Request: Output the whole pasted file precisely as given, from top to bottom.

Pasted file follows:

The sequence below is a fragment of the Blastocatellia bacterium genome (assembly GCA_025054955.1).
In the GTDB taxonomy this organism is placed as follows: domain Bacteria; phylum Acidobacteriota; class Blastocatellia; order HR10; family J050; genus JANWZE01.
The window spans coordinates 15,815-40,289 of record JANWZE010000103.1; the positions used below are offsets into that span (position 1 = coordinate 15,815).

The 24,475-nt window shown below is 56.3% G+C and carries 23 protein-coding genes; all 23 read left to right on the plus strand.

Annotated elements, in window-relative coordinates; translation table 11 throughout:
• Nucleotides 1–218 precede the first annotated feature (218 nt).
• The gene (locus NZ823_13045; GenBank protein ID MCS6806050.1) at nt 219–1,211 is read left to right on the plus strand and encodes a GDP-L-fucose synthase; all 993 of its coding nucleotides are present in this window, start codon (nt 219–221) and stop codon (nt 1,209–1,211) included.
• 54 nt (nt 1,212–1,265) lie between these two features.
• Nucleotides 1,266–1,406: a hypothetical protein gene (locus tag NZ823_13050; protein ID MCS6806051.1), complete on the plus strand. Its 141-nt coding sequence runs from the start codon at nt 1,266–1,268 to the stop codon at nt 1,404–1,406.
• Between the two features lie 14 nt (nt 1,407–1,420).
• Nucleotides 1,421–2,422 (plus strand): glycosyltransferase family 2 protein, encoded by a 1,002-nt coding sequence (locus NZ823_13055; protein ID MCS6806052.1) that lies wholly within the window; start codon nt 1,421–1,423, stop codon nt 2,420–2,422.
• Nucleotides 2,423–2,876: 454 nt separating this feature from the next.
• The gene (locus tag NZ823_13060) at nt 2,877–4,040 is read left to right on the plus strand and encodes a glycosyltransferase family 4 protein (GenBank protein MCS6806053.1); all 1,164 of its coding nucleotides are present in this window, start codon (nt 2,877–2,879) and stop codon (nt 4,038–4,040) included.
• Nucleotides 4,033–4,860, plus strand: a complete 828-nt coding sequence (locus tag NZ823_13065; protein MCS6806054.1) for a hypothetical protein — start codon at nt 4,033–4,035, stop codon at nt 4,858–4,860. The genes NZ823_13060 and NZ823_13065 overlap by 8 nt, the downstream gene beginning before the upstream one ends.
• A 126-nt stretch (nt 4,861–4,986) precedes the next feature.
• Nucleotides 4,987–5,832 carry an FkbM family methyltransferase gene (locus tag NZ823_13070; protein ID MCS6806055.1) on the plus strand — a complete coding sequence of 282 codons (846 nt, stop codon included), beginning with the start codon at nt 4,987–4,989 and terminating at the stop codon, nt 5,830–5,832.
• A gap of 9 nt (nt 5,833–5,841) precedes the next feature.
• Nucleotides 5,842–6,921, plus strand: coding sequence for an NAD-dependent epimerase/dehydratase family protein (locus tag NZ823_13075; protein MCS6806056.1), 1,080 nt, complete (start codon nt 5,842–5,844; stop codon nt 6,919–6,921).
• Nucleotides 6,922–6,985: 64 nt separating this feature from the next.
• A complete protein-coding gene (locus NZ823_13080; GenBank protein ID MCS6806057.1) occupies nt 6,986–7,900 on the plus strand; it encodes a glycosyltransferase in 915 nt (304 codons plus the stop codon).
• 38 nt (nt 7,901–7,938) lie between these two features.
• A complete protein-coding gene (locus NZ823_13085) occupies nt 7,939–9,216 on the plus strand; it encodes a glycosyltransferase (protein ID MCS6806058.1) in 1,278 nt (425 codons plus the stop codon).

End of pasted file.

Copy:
The sequence below is a fragment of the Blastocatellia bacterium genome (assembly GCA_025054955.1).
In the GTDB taxonomy this organism is placed as follows: domain Bacteria; phylum Acidobacteriota; class Blastocatellia; order HR10; family J050; genus JANWZE01.
The window spans coordinates 15,815-40,289 of record JANWZE010000103.1; the positions used below are offsets into that span (position 1 = coordinate 15,815).

The 24,475-nt window shown below is 56.3% G+C and carries 23 protein-coding genes; all 23 read left to right on the plus strand.

Annotated elements, in window-relative coordinates; translation table 11 throughout:
• Nucleotides 1–218 precede the first annotated feature (218 nt).
• The gene (locus NZ823_13045; GenBank protein ID MCS6806050.1) at nt 219–1,211 is read left to right on the plus strand and encodes a GDP-L-fucose synthase; all 993 of its coding nucleotides are present in this window, start codon (nt 219–221) and stop codon (nt 1,209–1,211) included.
• 54 nt (nt 1,212–1,265) lie between these two features.
• Nucleotides 1,266–1,406: a hypothetical protein gene (locus tag NZ823_13050; protein ID MCS6806051.1), complete on the plus strand. Its 141-nt coding sequence runs from the start codon at nt 1,266–1,268 to the stop codon at nt 1,404–1,406.
• Between the two features lie 14 nt (nt 1,407–1,420).
• Nucleotides 1,421–2,422 (plus strand): glycosyltransferase family 2 protein, encoded by a 1,002-nt coding sequence (locus NZ823_13055; protein ID MCS6806052.1) that lies wholly within the window; start codon nt 1,421–1,423, stop codon nt 2,420–2,422.
• Nucleotides 2,423–2,876: 454 nt separating this feature from the next.
• The gene (locus tag NZ823_13060) at nt 2,877–4,040 is read left to right on the plus strand and encodes a glycosyltransferase family 4 protein (GenBank protein MCS6806053.1); all 1,164 of its coding nucleotides are present in this window, start codon (nt 2,877–2,879) and stop codon (nt 4,038–4,040) included.
• Nucleotides 4,033–4,860, plus strand: a complete 828-nt coding sequence (locus tag NZ823_13065; protein MCS6806054.1) for a hypothetical protein — start codon at nt 4,033–4,035, stop codon at nt 4,858–4,860. The genes NZ823_13060 and NZ823_13065 overlap by 8 nt, the downstream gene beginning before the upstream one ends.
• A 126-nt stretch (nt 4,861–4,986) precedes the next feature.
• Nucleotides 4,987–5,832 carry an FkbM family methyltransferase gene (locus tag NZ823_13070; protein ID MCS6806055.1) on the plus strand — a complete coding sequence of 282 codons (846 nt, stop codon included), beginning with the start codon at nt 4,987–4,989 and terminating at the stop codon, nt 5,830–5,832.
• A gap of 9 nt (nt 5,833–5,841) precedes the next feature.
• Nucleotides 5,842–6,921, plus strand: coding sequence for an NAD-dependent epimerase/dehydratase family protein (locus tag NZ823_13075; protein MCS6806056.1), 1,080 nt, complete (start codon nt 5,842–5,844; stop codon nt 6,919–6,921).
• Nucleotides 6,922–6,985: 64 nt separating this feature from the next.
• A complete protein-coding gene (locus NZ823_13080; GenBank protein ID MCS6806057.1) occupies nt 6,986–7,900 on the plus strand; it encodes a glycosyltransferase in 915 nt (304 codons plus the stop codon).
• 38 nt (nt 7,901–7,938) lie between these two features.
• A complete protein-coding gene (locus NZ823_13085) occupies nt 7,939–9,216 on the plus strand; it encodes a glycosyltransferase (protein ID MCS6806058.1) in 1,278 nt (425 codons plus the stop codon).